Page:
Rules Versus Discretion in Public Procurement

Research Seminars

The paper presented in this ZEW Research Seminar deals with the trade-off between rules and discretion in the context of US federal procurement. Below an arbitrary threshold amount, contracts can be awarded using procedures that are subject to significantly fewer rules and less oversight. Leveraging a change in the threshold value, the author document three key empirical findings. First, there is substantial bunching of contracts at the threshold. Second, the added scrutiny introduced by rules distorts the award amount of some contracts, while discouraging other purchases altogether. Third, contracts subject to more scrutiny perform worse ex post. The paper presented in this ZEW Research Seminar proposes and estimates a stylized model of public procurement that is consistent with these findings. The author finds that, at current levels, the benefits from waste prevention are modest relative to the size of the compliance costs introduced by regulation. He finds that the optimal threshold is substantially higher than the current one, and that a proposed increase in the threshold will leave the government better off. The model highlights the key role of incentive misalignment in bureaucracies, and shows quantitatively how increased discretion can be optimal as misalignment is reduced.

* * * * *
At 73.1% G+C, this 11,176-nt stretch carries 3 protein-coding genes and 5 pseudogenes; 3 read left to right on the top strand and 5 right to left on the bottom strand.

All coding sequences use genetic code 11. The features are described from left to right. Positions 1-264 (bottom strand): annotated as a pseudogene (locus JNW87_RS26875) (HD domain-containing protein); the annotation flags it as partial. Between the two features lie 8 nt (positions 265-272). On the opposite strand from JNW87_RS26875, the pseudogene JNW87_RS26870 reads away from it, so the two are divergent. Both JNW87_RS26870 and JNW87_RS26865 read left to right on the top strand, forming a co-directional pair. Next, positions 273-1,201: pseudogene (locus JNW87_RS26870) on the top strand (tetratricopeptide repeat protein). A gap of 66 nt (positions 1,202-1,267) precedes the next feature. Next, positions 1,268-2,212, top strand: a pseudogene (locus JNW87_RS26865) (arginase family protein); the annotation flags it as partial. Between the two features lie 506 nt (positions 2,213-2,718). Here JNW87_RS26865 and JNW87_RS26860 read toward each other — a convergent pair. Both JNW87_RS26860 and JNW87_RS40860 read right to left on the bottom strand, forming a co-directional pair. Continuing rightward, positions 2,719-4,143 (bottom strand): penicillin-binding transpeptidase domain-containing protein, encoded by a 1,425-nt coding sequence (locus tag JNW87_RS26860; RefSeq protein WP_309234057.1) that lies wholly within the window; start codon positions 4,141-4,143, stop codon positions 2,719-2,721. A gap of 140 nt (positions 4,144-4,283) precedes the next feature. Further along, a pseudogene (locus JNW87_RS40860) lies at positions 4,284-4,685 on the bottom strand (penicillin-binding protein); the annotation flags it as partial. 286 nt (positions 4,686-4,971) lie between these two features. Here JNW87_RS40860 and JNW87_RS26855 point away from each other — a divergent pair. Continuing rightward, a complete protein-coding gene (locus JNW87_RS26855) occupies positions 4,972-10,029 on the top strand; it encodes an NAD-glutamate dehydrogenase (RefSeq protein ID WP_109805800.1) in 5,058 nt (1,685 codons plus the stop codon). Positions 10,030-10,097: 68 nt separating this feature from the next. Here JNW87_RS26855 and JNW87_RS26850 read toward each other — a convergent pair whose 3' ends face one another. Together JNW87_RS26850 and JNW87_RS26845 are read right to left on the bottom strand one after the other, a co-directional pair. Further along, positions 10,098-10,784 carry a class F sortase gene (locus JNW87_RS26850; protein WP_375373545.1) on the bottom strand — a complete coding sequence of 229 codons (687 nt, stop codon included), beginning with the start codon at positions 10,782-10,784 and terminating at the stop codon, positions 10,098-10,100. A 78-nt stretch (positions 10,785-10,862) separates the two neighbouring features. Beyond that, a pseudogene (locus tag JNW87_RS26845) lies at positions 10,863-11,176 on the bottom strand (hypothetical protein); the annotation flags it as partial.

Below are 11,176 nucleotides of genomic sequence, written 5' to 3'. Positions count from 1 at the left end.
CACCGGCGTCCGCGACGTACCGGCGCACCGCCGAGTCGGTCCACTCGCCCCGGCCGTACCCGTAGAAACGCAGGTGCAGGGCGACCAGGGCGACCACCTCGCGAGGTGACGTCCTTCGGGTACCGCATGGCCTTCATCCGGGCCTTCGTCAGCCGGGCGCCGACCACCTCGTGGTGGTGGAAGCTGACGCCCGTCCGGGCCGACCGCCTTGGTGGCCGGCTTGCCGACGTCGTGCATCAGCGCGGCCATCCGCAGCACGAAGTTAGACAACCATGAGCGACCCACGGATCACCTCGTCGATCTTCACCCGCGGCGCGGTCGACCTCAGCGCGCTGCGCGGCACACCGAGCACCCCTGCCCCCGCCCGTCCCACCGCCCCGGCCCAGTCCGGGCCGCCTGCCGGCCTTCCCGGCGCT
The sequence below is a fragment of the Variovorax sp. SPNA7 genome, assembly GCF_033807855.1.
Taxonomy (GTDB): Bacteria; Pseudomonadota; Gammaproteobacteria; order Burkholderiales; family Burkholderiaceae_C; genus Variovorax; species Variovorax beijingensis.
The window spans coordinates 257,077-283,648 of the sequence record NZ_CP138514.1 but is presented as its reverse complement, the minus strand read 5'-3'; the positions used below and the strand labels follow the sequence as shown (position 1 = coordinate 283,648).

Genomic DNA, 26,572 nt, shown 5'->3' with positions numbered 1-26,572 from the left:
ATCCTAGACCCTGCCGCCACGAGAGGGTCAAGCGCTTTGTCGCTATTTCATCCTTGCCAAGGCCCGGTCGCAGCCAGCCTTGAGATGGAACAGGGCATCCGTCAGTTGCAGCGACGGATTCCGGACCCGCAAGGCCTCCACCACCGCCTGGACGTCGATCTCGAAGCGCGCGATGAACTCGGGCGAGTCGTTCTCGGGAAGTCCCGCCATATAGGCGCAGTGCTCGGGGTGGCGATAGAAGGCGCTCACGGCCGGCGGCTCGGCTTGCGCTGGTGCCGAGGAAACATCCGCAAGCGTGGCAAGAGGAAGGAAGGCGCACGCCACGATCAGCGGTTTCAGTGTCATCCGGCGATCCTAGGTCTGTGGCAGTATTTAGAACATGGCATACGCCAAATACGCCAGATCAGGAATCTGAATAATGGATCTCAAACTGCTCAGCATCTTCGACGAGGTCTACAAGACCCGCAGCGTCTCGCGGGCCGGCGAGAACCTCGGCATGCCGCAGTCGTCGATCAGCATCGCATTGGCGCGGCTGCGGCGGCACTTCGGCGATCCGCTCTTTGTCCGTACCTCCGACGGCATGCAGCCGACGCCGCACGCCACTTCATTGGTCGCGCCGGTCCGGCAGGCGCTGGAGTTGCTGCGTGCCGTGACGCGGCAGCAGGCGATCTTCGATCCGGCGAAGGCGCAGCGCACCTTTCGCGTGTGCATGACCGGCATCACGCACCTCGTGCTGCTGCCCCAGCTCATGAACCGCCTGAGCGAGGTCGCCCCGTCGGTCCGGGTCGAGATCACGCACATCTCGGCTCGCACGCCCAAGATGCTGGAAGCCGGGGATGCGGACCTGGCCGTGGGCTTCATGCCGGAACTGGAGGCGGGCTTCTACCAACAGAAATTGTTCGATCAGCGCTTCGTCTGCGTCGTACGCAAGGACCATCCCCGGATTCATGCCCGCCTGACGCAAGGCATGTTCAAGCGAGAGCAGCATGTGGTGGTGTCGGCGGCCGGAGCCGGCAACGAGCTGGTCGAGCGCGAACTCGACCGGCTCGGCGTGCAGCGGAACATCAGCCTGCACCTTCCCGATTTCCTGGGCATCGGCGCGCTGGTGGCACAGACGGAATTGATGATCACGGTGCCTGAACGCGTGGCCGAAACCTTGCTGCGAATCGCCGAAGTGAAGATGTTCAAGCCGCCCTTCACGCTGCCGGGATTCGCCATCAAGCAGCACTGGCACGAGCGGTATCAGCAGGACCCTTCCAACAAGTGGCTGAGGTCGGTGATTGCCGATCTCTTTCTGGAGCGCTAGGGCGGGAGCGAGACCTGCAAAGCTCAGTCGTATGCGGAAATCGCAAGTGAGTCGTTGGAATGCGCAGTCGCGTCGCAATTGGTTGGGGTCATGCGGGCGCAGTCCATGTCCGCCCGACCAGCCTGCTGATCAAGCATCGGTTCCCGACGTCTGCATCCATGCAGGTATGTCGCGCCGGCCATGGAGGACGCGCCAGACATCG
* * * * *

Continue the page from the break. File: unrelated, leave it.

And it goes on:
ZEW – Leibniz-Zentrum für Europäische Wirtschaftsforschung



Leonardo Maria Giuffrida
Head of Junior Research Group
Leonardo Maria Giuffrida
To the profile



ZEW – Leibniz-Zentrum für Europäische Wirtschaftsforschung


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